Marilyn Monroe died on August 5, 1962.
Marilyn Monroe is one of many Gentile actors who fell under the dominance of a string of Jewish psychoanalysts, including, most famously, Ralph Greenson (born: Romeo Greenschpoon) who was her therapist when she allegedly committed suicide.
“Like many of his colleagues at the time,” notes a review of Donald Spoto’s biography of Marilyn, “Greenson relied heavily on drug therapy for his patients, routinely prescribing barbiturates and tranquilizers or having patients’ other doctors do so. He referred Marilyn to [Jewish] internist Hyman Engelberg, who prescribed many of the medications Greenson ordered for her . . . Her friends noticed that the more Marilyn saw Greenson, the more miserable she became . . . Greenson encouraged Marilyn’s deep dependency on him (he was seeing her twice daily)” (Good Housekeeping, 1993, pp. 212, 214).
The incestuous nature of Hollywood life may be observed in Greenson’s case: his sister Elizabeth was married to Milton ‘Mickey’ Rudin, a Jewish entertainment attorney who was one of the town’s major powerbrokers. Rudin was Monroe’s lawyer.
Marilyn’s publicist, Arthur Jacobs, was also Jewish. So were her agents at MCA, Jay Kanter and Mort Viner. Many of the directors of her films were Jews (for example, Billy Wilder of Some Like It Hot and George Cukor of Let’s Make Love). Natasha Lytess, her personal manager and the subject of speculation about Monroe’s rumored lesbianism, was Jewish, from Austria. Their relationship, says Barbara Leaming, was “mutually exploitive” (Leaming, 31). Milton Greene, a Jewish fashion photographer “with whom she’d reportedly had a fling during the late forties,” was another early personal manager.
Monroe had resolved to sleep with anyone who could help her attain fame and fortune in Jewish-dominated Hollywood. Close friend Ted Jordan notes that she had “sex with anybody she thought might be able to advance her career” (Jordan, 121). “It is clear,” says Anthony Summers in his biography, “that Marilyn made judicious use of her favors. A key beneficiary was the [Jewish] man who got Marilyn that vital first contract at Fox — Ben Lyon. According to writer Sheila Graham, Lyon had been sleeping with Marilyn and promising to further her career . . . Lyon called the casting director for Sol Wurtzel, a [Jewish] B-movie producer of the time [and Monroe was awarded a small part in the 1947 film Dangerous Years]” (Summers, 35).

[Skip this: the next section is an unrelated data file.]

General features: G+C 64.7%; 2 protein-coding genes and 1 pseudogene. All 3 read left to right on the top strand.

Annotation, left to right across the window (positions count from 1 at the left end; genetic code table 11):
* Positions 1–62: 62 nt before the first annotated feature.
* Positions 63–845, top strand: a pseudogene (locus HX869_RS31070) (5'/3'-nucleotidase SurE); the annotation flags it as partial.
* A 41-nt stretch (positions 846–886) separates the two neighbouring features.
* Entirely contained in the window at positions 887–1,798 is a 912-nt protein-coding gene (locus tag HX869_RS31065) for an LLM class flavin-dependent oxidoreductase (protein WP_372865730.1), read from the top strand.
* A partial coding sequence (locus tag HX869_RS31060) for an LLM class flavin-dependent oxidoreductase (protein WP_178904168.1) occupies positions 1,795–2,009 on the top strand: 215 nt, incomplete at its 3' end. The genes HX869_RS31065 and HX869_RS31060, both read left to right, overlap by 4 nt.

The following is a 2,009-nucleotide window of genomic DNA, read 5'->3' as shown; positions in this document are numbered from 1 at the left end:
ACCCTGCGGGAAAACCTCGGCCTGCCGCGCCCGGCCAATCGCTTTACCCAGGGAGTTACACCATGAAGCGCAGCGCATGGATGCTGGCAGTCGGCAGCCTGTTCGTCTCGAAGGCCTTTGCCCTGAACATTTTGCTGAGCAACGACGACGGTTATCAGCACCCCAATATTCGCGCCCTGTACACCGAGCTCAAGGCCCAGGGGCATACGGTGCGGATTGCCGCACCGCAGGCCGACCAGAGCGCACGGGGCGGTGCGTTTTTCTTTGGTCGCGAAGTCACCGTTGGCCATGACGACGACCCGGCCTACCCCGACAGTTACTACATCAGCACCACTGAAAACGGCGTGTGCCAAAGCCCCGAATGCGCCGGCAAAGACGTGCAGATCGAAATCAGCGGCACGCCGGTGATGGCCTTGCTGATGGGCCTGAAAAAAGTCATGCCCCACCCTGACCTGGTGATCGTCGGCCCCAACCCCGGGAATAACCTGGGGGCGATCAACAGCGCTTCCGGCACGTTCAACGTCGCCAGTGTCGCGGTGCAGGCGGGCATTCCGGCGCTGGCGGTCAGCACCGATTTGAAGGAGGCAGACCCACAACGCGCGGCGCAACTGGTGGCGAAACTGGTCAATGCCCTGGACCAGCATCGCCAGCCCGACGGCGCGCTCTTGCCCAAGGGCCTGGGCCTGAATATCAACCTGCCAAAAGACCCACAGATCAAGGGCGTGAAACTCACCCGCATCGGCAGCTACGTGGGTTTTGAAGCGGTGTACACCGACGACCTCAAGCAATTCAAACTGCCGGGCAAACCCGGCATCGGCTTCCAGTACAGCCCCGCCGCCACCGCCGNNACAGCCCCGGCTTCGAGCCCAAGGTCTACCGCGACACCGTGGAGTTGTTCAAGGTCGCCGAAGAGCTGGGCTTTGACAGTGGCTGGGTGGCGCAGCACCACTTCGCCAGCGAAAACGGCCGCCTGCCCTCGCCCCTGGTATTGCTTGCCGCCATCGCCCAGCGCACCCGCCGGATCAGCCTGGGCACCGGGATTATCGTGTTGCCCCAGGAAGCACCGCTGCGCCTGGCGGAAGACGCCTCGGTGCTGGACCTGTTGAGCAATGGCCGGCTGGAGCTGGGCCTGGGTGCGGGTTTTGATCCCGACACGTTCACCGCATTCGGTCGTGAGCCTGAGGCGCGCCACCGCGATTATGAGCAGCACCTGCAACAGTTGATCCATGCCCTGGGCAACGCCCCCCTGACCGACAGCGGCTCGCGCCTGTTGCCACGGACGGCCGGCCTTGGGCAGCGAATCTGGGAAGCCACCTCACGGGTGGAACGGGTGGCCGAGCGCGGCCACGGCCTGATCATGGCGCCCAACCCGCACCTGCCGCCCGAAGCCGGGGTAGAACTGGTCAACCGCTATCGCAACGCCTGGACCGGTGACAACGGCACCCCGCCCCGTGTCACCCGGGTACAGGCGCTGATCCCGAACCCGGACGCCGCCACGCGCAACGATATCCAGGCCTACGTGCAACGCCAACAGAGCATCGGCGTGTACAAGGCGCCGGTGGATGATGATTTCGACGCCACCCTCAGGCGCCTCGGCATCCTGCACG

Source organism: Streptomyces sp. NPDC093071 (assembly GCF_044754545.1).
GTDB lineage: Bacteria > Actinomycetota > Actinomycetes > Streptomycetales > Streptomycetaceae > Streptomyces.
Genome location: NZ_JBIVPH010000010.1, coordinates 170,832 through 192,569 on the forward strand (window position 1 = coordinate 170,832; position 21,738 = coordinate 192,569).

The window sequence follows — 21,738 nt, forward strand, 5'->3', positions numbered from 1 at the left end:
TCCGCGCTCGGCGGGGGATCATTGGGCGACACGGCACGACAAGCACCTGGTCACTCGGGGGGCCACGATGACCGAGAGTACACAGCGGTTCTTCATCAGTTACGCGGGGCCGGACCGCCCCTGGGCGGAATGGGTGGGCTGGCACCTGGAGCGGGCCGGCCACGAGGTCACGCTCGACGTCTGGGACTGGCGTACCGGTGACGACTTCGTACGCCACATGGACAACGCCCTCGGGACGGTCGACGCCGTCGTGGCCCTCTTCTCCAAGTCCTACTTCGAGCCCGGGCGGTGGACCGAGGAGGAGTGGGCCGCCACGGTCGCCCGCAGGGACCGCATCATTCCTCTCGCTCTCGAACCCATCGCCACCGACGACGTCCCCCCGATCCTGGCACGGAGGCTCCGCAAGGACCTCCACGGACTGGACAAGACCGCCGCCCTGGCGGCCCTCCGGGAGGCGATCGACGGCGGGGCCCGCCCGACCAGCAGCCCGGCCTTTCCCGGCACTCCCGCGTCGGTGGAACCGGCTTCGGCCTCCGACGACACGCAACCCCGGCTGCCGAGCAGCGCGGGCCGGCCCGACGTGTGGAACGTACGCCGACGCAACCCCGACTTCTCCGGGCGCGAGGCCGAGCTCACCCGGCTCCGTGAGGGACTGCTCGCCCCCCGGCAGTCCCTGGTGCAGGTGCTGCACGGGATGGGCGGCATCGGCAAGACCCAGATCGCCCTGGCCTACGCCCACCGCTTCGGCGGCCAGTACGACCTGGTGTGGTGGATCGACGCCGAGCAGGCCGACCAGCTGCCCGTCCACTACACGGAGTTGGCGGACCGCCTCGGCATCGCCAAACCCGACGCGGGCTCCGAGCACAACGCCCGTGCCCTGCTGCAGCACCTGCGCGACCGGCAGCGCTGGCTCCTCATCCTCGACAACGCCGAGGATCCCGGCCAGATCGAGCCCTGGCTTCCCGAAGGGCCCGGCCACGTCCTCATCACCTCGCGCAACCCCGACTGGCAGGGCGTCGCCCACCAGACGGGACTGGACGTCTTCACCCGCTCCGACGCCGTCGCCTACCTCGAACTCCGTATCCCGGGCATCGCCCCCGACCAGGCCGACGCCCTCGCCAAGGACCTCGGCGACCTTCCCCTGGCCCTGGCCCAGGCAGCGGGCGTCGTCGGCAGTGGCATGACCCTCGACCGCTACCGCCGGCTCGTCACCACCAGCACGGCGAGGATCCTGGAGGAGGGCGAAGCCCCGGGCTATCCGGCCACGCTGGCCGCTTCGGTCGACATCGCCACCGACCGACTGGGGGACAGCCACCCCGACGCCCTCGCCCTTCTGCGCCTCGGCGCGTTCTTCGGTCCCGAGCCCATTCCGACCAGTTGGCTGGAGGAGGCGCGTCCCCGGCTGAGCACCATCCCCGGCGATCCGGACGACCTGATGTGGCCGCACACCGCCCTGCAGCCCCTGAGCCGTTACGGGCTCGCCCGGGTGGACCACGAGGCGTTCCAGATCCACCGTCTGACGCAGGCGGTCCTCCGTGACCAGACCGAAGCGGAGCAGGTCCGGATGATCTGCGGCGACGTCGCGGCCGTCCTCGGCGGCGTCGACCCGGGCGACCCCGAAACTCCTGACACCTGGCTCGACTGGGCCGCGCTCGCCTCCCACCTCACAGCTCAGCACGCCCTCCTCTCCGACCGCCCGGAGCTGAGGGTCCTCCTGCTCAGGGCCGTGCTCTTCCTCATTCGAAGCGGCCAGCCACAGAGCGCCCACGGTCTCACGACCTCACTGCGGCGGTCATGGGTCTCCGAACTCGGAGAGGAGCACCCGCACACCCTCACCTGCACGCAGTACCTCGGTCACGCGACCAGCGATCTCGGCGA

In olden times,” Upton Sinclair once remarked, “Jewish traders sold Christian girls into concubinage and into prostitution, and even today they display the same activity in the same field in southern California where I live.” Or as F. Scott Fitzgerald summed up the Hollywood scene of his era — “a Jewish holiday, a Gentile tragedy” (Gabler, 2).
Garment millionaire Henry Rosenfeld was another Jewish sex partner on Marilyn’s road to fame. “She would join Rosenfeld at his home in Atlantic City for trips in his speedboat and for quiet evenings of talk and laughter” (Summers, 45). Jewish mobster Bugsy Siegel, himself a Hollywood powerbroker, also slept with her (Jordan, 84, 87). Ted Jordan (born Edward Friedman) even wrote a book about his early sexual experiences with Monroe — they began on his fourth date with her when she was 17. Then known by her real name, Norma Jean, Monroe was soon sleeping with Friedman’s uncle, Ted Lewis (original name also Friedman), who, “with his clarinet and distinctive style of old favorites, was among the hottest acts in show business” (Jordan, 73). It was Lewis who introduced the then-unknown model to narcotics.
“I learned,” says Jordan, “that at one point in their little backstage meeting, Ted had slipped Norma Jean a piece of paper with his telephone number on it. Soon they were meeting in hotel rooms whenever Ted was in town … Soon he was pulling strings for Norma Jean, trying to hook her up with an agent who would do her the most good … As Norma Jean had vowed to me, whoever she had to fuck, she was prepared to do it. And, for good measure, she did the same with [prominent Jewish gossip columnist] Walter Winchell” (Jordan, 75).
Early in Monroe’s career as a struggling actress, the Jewish head of Columbia, Harry Cohn, invited her to an overnight cruise on his yacht. Monroe was required to strip naked for Cohn in his office. As she bent over, at his direction, he approached her, penis in hand. When she declined his advances, said Monroe, “I had never seen a man so angry” (Jordan, 91; Wolfe, 211–12). Cohn then “banned her from the [Columbia] lot after she refused to accompany him on a yacht to Catalina Island” (Leaming, 8). “You know,” Monroe once said, “that when a producer calls an actress into his office to discuss a script that isn’t all he has in mind … I’ve slept with producers. I’d be a liar if I said I didn’t” (Summers, 34–35). In 1955, 20th Century Fox awarded Monroe the richest per-film contract of any actress. “It means,” remarked Monroe, “I’ll never have to suck another cock again!” (McDougal, 217).